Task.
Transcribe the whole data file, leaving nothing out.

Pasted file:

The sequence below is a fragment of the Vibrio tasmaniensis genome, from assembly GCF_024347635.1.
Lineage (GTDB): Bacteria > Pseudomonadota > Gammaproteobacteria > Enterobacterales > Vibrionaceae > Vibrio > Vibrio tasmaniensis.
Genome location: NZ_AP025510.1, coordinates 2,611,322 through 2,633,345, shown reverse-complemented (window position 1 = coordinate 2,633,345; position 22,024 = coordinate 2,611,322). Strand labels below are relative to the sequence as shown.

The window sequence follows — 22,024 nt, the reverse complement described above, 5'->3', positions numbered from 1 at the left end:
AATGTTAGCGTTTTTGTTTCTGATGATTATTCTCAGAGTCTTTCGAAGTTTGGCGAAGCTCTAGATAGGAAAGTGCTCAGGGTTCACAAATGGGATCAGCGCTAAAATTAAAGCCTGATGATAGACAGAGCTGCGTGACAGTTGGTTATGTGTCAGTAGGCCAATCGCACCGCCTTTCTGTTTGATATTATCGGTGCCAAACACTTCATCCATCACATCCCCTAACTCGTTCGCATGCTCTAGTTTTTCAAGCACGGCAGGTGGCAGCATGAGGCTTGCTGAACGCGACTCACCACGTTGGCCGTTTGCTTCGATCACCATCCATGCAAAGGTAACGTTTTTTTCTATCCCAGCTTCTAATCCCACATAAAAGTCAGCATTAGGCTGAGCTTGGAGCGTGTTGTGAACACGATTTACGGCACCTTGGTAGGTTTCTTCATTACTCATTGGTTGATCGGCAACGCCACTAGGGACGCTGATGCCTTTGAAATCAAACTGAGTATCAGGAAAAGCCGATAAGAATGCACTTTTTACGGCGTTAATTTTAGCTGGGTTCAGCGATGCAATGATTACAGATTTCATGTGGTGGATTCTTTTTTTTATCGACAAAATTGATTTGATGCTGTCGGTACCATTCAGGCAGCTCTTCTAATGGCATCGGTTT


The sequence below is a fragment of the Vibrio tasmaniensis genome, from assembly GCF_024347635.1.
Lineage (GTDB): Bacteria > Pseudomonadota > Gammaproteobacteria > Enterobacterales > Vibrionaceae > Vibrio > Vibrio tasmaniensis.
Genome location: NZ_AP025510.1, coordinates 2,611,322 through 2,633,345, shown reverse-complemented (window position 1 = coordinate 2,633,345; position 22,024 = coordinate 2,611,322). Strand labels below are relative to the sequence as shown.

The window sequence follows — 22,024 nt, the reverse complement described above, 5'->3', positions numbered from 1 at the left end:
AATGTTAGCGTTTTTGTTTCTGATGATTATTCTCAGAGTCTTTCGAAGTTTGGCGAAGCTCTAGATAGGAAAGTGCTCAGGGTTCACAAATGGGATCAGCGCTAAAATTAAAGCCTGATGATAGACAGAGCTGCGTGACAGTTGGTTATGTGTCAGTAGGCCAATCGCACCGCCTTTCTGTTTGATATTATCGGTGCCAAACACTTCATCCATCACATCCCCTAACTCGTTCGCATGCTCTAGTTTTTCAAGCACGGCAGGTGGCAGCATGAGGCTTGCTGAACGCGACTCACCACGTTGGCCGTTTGCTTCGATCACCATCCATGCAAAGGTAACGTTTTTTTCTATCCCAGCTTCTAATCCCACATAAAAGTCAGCATTAGGCTGAGCTTGGAGCGTGTTGTGAACACGATTTACGGCACCTTGGTAGGTTTCTTCATTACTCATTGGTTGATCGGCAACGCCACTAGGGACGCTGATGCCTTTGAAATCAAACTGAGTATCAGGAAAAGCCGATAAGAATGCACTTTTTACGGCGTTAATTTTAGCTGGGTTCAGCGATGCAATGATTACAGATTTCATGTGGTGGATTCTTTTTTTTATCGACAAAATTGATTTGATGCTGTCGGTACCATTCAGGCAGCTCTTCTAATGGCATCGGTTT